A BRAVE Basingstoke nurse is quitting her job to help people affected by the devastating Ebola outbreak in west Africa.
Isolation ward nurse Natalie Mounter, who is 32, is preparing to head to Sierra Leone where she will be on the frontline of the battle to combat the deadly disease that has claimed thousands of lives.
More than 600 people have died in Sierra Leone, including 61 healthcare workers – but Natalie is determined to go into the danger zone to help those in need.
She said: “I have a friend out there at the moment. I have been talking to her and they need more people to help. It is something I’m interested in doing, and it is one of those situations where it is quite easy to have a direct impact on helping people.
“I am a bit scared, of course, but it’s probably a good thing as I will need to remain vigilant about what I will be doing.”
Natalie, who has handed in her notice at Basingstoke hospital, is going to work in an isolation ward in Freetown, the capital of Sierra Leone.
She is one of around 160 British volunteers who are taking park in combating the world’s worst Ebola virus outbreak – one that has claimed more than 2,800 lives.
Nearly 600 people have died in Sierra Leone, of which 61 were healthcare workers, according to the World Health Organisation.
Explaining her decision to go to the frontline of the fight against the disease, Natalie said: “I feel we in the West have a responsibility to help, and things are starting to happen, not just in the UK, but in the US and Cuba. We just need to help to get this outbreak under control.”
Natalie is currently a staff nurse on the isolation ward at Basingstoke hospital, treating patients with infections such as MRSA and clostridium difficile.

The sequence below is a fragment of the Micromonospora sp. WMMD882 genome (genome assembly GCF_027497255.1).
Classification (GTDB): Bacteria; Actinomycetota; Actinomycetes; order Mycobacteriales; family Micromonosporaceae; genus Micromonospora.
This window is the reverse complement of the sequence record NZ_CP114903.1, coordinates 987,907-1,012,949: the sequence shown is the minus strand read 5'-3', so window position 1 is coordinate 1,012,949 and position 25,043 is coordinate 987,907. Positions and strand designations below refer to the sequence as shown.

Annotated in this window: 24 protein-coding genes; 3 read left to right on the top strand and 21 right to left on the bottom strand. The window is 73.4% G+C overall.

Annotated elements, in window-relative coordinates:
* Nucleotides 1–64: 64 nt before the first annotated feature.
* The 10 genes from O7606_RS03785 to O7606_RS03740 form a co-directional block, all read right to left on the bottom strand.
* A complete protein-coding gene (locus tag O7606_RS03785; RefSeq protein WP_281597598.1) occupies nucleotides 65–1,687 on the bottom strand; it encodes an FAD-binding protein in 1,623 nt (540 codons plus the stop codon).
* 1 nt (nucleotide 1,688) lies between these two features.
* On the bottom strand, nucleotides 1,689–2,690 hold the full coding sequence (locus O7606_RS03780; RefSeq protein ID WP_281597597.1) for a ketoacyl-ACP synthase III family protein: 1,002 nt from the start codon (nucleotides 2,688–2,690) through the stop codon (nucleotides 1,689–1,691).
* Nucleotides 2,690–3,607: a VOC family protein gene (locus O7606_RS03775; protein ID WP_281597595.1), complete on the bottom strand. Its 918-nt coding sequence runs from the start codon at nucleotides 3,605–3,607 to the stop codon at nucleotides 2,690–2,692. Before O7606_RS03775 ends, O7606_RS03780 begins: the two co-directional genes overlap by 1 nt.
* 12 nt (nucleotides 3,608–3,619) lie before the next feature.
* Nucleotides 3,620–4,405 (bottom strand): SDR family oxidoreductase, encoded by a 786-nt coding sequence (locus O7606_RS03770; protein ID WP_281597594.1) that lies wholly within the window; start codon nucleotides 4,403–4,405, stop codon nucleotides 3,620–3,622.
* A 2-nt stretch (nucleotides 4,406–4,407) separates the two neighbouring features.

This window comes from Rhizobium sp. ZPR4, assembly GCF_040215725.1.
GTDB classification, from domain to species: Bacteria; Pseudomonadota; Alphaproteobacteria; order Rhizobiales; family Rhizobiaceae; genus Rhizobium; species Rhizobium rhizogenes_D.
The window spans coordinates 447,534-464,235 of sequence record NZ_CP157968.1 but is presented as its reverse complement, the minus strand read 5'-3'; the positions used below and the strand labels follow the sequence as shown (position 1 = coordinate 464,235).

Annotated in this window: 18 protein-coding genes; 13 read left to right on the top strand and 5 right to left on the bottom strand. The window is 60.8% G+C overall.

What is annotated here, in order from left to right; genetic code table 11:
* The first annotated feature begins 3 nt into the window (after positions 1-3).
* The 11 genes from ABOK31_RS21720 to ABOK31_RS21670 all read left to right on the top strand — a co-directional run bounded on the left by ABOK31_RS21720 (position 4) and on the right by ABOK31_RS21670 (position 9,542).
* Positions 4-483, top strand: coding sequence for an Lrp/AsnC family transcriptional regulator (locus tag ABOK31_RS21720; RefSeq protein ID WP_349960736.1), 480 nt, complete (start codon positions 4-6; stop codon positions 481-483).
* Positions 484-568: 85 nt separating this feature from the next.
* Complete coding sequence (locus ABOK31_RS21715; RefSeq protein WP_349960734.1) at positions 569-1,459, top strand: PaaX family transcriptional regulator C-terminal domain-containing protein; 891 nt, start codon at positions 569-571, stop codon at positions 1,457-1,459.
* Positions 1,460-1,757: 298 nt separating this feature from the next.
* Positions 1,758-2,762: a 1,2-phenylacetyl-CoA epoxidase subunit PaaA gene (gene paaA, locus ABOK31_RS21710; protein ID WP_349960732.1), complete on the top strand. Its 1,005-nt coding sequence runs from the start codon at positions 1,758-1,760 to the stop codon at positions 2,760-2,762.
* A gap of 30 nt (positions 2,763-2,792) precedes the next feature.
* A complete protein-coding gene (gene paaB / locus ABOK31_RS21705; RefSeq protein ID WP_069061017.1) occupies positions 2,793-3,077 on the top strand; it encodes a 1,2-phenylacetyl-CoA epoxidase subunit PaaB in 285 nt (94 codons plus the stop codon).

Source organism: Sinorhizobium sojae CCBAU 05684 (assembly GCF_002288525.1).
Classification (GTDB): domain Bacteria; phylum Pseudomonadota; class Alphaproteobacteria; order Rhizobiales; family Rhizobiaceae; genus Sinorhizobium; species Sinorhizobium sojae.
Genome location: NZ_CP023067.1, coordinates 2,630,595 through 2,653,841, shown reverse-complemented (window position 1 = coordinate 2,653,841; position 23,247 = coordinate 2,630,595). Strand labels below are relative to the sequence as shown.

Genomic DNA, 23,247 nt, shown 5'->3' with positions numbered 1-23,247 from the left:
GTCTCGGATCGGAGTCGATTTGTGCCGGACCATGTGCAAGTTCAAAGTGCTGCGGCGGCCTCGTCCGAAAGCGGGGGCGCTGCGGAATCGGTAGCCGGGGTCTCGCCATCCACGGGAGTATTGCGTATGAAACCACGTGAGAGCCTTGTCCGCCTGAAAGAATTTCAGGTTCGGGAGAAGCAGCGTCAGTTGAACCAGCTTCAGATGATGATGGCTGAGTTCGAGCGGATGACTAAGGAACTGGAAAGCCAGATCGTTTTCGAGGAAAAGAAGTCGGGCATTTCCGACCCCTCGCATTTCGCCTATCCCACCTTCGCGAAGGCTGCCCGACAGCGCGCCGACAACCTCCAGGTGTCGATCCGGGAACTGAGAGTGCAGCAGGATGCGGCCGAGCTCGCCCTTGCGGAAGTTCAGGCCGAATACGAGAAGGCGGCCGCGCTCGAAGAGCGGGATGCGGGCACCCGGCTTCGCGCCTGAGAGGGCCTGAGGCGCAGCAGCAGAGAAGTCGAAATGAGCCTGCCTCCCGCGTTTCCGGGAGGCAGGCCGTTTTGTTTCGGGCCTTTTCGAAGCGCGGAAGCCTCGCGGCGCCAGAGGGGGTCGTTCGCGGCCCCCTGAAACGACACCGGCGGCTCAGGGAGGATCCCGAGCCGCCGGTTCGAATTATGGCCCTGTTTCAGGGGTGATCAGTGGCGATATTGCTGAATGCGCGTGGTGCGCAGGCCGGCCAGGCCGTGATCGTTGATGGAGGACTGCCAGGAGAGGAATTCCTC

She will travel to Sierra Leone on Saturday, October 4, as part of a partnership between King’s College Hospital Trust in London and Connaught Hospital, in Freetown.
The partnership was set up before the latest Ebola outbreak, to share best practice, but the trust decided to stay in the country and provide clinical help.
The nurse, who has worked and lived at Basingstoke hospital for the past three years, said her trip to Sierra Leone could last at least three months.
She said: “I am interested in infection control, and I have always been interested in doing aid work.
“I am in a position where I can get up and leave – I do not have children or a mortgage or things keeping me here so it makes sense to go.
“I have a friend out there at the moment. I have been talking to her and they need more people to help.
“It is something I’m interested in doing, and it is one of those situations where it is quite easy to have a direct impact on helping people.”
Natalie said her family, friends and colleagues at Basingstoke hospital have been supportive of her decision to volunteer.
She said she will work in the isolation ward at Connaught Hospital, treating patients with Ebola and preparing the bodies of those who die. Her role might also involve the training of local healthcare workers.
The nurse said challenges she will face will include a lack of equipment, and building trust between people in Sierra Leone and healthcare professionals.
The partnership has so far received £20,000 in donations to support its Ebola response in Sierra Leone.
The money will be spent on air fares for volunteer nurses, like Natalie, and doctors who will work in the isolation ward, for the procurement and shipment of essential medical supplies including protection suits, masks and aprons, and a performance-based bonus for Sierra Leonean staff who are working in the isolation unit.
To contribute to the appeal, visit justgiving.com/kslpebolaresponse.